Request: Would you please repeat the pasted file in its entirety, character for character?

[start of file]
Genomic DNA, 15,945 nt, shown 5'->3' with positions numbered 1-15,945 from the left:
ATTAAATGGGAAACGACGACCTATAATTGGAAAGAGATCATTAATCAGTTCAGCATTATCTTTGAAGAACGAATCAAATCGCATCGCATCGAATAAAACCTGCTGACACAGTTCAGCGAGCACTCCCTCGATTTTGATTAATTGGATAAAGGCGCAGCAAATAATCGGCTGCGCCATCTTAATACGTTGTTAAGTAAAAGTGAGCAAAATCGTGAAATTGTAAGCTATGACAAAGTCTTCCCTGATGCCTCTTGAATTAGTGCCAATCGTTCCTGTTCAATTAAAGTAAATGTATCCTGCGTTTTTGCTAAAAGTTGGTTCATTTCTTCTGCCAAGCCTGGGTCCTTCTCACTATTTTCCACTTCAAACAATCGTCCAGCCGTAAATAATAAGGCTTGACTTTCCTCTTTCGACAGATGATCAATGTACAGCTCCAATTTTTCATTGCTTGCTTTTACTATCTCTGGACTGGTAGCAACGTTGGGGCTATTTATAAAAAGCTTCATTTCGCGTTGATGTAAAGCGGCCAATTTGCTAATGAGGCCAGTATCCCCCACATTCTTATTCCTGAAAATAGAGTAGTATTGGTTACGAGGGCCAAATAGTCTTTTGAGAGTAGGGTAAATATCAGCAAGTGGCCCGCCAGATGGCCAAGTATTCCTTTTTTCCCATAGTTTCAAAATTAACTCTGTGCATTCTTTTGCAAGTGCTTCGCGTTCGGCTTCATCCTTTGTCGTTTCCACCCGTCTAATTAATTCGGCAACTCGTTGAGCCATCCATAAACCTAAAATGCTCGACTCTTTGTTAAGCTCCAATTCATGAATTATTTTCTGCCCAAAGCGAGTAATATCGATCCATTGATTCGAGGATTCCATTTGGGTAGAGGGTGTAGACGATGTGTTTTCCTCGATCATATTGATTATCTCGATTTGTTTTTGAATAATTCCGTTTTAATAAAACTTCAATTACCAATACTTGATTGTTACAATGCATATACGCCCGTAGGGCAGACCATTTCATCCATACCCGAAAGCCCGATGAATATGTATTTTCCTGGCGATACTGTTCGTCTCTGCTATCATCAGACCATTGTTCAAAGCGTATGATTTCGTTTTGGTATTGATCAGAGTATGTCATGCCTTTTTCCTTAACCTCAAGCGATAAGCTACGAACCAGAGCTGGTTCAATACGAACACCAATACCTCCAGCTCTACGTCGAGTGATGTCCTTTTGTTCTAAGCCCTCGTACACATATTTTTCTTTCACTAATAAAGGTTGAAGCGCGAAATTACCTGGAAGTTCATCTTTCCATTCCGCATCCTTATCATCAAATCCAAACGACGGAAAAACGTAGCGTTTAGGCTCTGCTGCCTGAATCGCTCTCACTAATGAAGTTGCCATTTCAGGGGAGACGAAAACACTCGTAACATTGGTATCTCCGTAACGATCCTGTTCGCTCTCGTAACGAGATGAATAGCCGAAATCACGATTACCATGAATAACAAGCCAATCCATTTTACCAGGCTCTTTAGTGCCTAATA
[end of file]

Genomic DNA, 15,945 nt, shown 5'->3' with positions numbered 1-15,945 from the left:
ATTAAATGGGAAACGACGACCTATAATTGGAAAGAGATCATTAATCAGTTCAGCATTATCTTTGAAGAACGAATCAAATCGCATCGCATCGAATAAAACCTGCTGACACAGTTCAGCGAGCACTCCCTCGATTTTGATTAATTGGATAAAGGCGCAGCAAATAATCGGCTGCGCCATCTTAATACGTTGTTAAGTAAAAGTGAGCAAAATCGTGAAATTGTAAGCTATGACAAAGTCTTCCCTGATGCCTCTTGAATTAGTGCCAATCGTTCCTGTTCAATTAAAGTAAATGTATCCTGCGTTTTTGCTAAAAGTTGGTTCATTTCTTCTGCCAAGCCTGGGTCCTTCTCACTATTTTCCACTTCAAACAATCGTCCAGCCGTAAATAATAAGGCTTGACTTTCCTCTTTCGACAGATGATCAATGTACAGCTCCAATTTTTCATTGCTTGCTTTTACTATCTCTGGACTGGTAGCAACGTTGGGGCTATTTATAAAAAGCTTCATTTCGCGTTGATGTAAAGCGGCCAATTTGCTAATGAGGCCAGTATCCCCCACATTCTTATTCCTGAAAATAGAGTAGTATTGGTTACGAGGGCCAAATAGTCTTTTGAGAGTAGGGTAAATATCAGCAAGTGGCCCGCCAGATGGCCAAGTATTCCTTTTTTCCCATAGTTTCAAAATTAACTCTGTGCATTCTTTTGCAAGTGCTTCGCGTTCGGCTTCATCCTTTGTCGTTTCCACCCGTCTAATTAATTCGGCAACTCGTTGAGCCATCCATAAACCTAAAATGCTCGACTCTTTGTTAAGCTCCAATTCATGAATTATTTTCTGCCCAAAGCGAGTAATATCGATCCATTGATTCGAGGATTCCATTTGGGTAGAGGGTGTAGACGATGTGTTTTCCTCGATCATATTGATTATCTCGATTTGTTTTTGAATAATTCCGTTTTAATAAAACTTCAATTACCAATACTTGATTGTTACAATGCATATACGCCCGTAGGGCAGACCATTTCATCCATACCCGAAAGCCCGATGAATATGTATTTTCCTGGCGATACTGTTCGTCTCTGCTATCATCAGACCATTGTTCAAAGCGTATGATTTCGTTTTGGTATTGATCAGAGTATGTCATGCCTTTTTCCTTAACCTCAAGCGATAAGCTACGAACCAGAGCTGGTTCAATACGAACACCAATACCTCCAGCTCTACGTCGAGTGATGTCCTTTTGTTCTAAGCCCTCGTACACATATTTTTCTTTCACTAATAAAGGTTGAAGCGCGAAATTACCTGGAAGTTCATCTTTCCATTCCGCATCCTTATCATCAAATCCAAACGACGGAAAAACGTAGCGTTTAGGCTCTGCTGCCTGAATCGCTCTCACTAATGAAGTTGCCATTTCAGGGGAGACGAAAACACTCGTAACATTGGTATCTCCGTAACGATCCTGTTCGCTCTCGTAACGAGATGAATAGCCGAAATCACGATTACCATGAATAACAAGCCAATCCATTTTACCAGGCTCTTTAGTGCCTAATA